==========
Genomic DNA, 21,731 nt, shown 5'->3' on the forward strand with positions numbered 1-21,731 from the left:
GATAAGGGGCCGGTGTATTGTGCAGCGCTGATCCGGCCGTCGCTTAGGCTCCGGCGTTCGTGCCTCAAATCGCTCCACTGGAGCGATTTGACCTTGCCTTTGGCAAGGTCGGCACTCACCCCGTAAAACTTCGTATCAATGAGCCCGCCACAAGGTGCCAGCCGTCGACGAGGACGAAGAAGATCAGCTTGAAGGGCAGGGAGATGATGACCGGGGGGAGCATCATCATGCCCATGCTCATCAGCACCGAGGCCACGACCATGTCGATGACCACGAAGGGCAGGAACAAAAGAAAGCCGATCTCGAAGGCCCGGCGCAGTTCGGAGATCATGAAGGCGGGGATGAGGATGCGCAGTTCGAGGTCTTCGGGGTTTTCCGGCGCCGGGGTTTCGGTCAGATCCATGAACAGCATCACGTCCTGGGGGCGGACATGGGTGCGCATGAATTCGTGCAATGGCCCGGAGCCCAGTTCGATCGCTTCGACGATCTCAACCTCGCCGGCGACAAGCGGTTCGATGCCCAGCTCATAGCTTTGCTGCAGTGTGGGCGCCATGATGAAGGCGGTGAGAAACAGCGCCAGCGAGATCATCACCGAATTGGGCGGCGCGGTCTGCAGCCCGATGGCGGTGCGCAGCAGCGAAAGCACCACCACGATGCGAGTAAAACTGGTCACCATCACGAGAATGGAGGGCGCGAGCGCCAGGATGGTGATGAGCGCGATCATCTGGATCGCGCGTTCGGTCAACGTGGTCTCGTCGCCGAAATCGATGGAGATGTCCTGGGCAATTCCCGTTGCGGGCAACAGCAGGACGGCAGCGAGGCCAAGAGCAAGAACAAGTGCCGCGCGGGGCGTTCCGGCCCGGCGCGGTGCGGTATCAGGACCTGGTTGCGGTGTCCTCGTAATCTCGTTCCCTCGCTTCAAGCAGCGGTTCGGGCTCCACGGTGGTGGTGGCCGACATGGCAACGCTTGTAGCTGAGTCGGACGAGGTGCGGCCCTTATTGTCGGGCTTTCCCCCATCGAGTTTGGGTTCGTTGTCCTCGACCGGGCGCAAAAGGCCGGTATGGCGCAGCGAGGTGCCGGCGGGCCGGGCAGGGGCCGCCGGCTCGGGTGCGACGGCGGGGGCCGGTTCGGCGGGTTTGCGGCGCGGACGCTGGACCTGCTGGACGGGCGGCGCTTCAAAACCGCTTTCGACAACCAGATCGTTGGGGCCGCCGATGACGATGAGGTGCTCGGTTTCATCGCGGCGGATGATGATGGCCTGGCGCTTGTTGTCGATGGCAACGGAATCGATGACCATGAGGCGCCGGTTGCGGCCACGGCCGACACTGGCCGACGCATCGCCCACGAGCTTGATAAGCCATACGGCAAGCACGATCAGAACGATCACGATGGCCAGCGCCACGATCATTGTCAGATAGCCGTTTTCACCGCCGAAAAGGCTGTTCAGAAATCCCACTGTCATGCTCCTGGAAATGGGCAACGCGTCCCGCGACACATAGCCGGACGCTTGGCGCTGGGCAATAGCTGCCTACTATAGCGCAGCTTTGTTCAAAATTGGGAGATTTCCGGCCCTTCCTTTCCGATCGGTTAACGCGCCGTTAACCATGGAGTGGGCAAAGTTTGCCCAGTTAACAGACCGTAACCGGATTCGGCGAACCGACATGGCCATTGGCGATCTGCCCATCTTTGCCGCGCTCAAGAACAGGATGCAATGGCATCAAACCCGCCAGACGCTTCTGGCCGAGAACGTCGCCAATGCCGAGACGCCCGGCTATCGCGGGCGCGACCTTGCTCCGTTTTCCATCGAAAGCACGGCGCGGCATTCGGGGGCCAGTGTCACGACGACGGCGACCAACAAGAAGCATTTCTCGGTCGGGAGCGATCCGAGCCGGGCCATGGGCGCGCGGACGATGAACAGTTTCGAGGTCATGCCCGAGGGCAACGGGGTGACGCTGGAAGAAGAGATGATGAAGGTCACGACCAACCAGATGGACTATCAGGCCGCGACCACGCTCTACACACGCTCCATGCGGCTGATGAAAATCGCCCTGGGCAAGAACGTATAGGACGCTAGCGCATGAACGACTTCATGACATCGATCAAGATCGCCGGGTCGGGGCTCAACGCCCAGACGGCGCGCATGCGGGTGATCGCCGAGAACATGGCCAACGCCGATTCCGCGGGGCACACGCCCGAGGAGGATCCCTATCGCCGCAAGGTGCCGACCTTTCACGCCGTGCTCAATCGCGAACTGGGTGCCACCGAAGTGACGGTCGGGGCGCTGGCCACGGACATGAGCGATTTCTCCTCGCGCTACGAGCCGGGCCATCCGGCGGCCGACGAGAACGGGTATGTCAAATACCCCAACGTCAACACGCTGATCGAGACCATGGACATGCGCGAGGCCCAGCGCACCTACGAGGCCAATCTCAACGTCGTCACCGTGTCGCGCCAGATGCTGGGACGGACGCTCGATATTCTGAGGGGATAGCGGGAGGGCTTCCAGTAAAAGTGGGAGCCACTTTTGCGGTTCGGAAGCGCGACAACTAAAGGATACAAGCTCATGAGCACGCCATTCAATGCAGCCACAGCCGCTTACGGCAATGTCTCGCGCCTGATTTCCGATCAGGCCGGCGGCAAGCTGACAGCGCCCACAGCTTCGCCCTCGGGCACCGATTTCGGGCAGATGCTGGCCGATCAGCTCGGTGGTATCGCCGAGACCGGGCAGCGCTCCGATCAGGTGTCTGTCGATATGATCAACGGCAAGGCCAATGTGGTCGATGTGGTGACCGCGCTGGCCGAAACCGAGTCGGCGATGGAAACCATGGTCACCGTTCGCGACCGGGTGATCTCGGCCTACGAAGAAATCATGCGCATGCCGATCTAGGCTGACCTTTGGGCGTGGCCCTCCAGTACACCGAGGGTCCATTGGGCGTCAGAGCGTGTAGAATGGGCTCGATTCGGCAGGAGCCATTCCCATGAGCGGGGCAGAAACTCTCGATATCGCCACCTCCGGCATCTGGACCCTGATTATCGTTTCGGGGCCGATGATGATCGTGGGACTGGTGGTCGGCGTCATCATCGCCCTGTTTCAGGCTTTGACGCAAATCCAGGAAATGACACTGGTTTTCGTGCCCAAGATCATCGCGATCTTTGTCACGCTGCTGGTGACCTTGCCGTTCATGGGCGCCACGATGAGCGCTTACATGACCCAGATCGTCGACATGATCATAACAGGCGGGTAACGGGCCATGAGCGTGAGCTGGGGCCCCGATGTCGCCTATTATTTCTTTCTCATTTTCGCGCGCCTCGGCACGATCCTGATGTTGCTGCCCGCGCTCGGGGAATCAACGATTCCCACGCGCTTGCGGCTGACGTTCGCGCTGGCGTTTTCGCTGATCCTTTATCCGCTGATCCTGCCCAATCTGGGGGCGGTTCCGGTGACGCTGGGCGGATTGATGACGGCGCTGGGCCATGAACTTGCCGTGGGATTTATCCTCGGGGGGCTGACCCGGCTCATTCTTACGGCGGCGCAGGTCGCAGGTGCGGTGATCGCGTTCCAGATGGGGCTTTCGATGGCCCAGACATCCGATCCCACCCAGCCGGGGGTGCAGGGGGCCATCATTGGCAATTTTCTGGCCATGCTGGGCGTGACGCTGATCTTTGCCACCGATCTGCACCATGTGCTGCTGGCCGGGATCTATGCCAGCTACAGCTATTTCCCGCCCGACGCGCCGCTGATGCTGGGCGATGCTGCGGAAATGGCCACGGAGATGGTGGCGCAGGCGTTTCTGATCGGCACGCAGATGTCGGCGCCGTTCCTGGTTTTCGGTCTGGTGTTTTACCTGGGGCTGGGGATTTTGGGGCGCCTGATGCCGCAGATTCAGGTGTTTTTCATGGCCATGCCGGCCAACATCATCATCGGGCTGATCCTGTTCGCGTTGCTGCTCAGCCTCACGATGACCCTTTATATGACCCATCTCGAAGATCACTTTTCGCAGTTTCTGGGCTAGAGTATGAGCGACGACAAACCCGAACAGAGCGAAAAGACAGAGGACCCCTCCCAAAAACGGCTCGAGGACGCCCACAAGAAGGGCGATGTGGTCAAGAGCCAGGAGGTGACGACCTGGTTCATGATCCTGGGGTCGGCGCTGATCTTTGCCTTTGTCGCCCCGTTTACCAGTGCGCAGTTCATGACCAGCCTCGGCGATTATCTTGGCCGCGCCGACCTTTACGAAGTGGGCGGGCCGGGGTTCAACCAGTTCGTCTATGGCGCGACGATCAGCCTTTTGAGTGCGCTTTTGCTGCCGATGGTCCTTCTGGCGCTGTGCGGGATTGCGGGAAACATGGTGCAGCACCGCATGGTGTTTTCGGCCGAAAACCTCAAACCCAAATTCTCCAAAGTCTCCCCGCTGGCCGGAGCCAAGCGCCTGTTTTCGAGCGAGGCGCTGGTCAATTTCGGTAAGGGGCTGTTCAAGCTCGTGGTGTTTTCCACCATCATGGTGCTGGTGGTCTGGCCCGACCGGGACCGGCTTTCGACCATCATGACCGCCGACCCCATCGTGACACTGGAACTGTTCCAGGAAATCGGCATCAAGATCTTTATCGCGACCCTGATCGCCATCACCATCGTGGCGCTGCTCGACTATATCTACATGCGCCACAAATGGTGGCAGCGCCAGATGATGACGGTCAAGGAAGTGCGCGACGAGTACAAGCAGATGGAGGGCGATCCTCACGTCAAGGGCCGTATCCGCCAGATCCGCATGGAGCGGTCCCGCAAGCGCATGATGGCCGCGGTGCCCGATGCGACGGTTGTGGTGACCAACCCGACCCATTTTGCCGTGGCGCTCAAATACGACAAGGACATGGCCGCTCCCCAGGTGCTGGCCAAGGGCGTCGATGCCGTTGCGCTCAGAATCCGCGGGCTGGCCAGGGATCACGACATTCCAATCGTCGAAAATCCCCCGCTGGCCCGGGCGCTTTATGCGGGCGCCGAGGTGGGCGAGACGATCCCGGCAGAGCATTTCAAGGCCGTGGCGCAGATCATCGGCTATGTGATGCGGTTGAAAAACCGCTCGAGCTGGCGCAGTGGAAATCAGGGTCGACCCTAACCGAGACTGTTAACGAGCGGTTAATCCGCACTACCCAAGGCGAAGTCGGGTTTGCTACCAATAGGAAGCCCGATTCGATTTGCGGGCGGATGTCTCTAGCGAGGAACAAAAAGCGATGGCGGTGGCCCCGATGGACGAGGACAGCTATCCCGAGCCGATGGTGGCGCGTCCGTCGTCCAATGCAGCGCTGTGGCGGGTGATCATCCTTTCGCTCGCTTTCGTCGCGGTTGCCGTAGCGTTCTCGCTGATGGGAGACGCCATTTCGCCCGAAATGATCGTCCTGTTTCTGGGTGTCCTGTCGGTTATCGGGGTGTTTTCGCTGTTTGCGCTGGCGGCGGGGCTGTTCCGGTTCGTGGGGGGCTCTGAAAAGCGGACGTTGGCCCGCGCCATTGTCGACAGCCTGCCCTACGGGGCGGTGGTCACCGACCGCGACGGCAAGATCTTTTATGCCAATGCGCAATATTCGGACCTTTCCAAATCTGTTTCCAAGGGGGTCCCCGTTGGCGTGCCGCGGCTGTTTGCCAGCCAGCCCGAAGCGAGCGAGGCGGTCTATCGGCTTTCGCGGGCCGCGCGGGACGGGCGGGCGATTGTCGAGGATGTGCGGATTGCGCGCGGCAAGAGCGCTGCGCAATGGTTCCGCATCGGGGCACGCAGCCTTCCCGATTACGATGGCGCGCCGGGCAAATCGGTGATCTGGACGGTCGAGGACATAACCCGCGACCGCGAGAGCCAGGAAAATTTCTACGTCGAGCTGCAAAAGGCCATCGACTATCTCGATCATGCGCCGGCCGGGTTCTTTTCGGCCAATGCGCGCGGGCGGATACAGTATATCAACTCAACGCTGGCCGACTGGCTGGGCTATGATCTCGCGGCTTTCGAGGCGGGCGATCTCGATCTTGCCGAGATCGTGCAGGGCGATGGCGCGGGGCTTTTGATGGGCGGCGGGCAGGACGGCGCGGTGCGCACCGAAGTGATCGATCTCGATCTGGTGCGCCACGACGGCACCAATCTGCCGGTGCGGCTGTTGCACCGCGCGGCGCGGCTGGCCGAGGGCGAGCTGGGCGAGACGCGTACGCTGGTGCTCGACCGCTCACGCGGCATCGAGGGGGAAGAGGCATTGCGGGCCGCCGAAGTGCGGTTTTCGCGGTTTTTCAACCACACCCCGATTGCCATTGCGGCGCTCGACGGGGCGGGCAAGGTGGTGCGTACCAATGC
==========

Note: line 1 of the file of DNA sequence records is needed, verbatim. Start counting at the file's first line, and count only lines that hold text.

Genomic DNA, 21,731 nt, shown 5'->3' on the forward strand with positions numbered 1-21,731 from the left: